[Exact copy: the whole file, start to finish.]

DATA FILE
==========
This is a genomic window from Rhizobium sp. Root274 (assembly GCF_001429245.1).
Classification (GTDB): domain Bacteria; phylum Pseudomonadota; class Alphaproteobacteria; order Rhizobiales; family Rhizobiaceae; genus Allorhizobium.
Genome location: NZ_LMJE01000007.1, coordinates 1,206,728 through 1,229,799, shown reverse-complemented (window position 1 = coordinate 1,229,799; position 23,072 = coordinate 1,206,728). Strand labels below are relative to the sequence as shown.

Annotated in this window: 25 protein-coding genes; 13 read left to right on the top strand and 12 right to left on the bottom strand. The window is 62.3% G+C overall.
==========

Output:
This is a genomic window from Rhizobium sp. Root274 (assembly GCF_001429245.1).
Classification (GTDB): domain Bacteria; phylum Pseudomonadota; class Alphaproteobacteria; order Rhizobiales; family Rhizobiaceae; genus Allorhizobium.
Genome location: NZ_LMJE01000007.1, coordinates 1,206,728 through 1,229,799, shown reverse-complemented (window position 1 = coordinate 1,229,799; position 23,072 = coordinate 1,206,728). Strand labels below are relative to the sequence as shown.

Annotated in this window: 25 protein-coding genes; 13 read left to right on the top strand and 12 right to left on the bottom strand. The window is 62.3% G+C overall.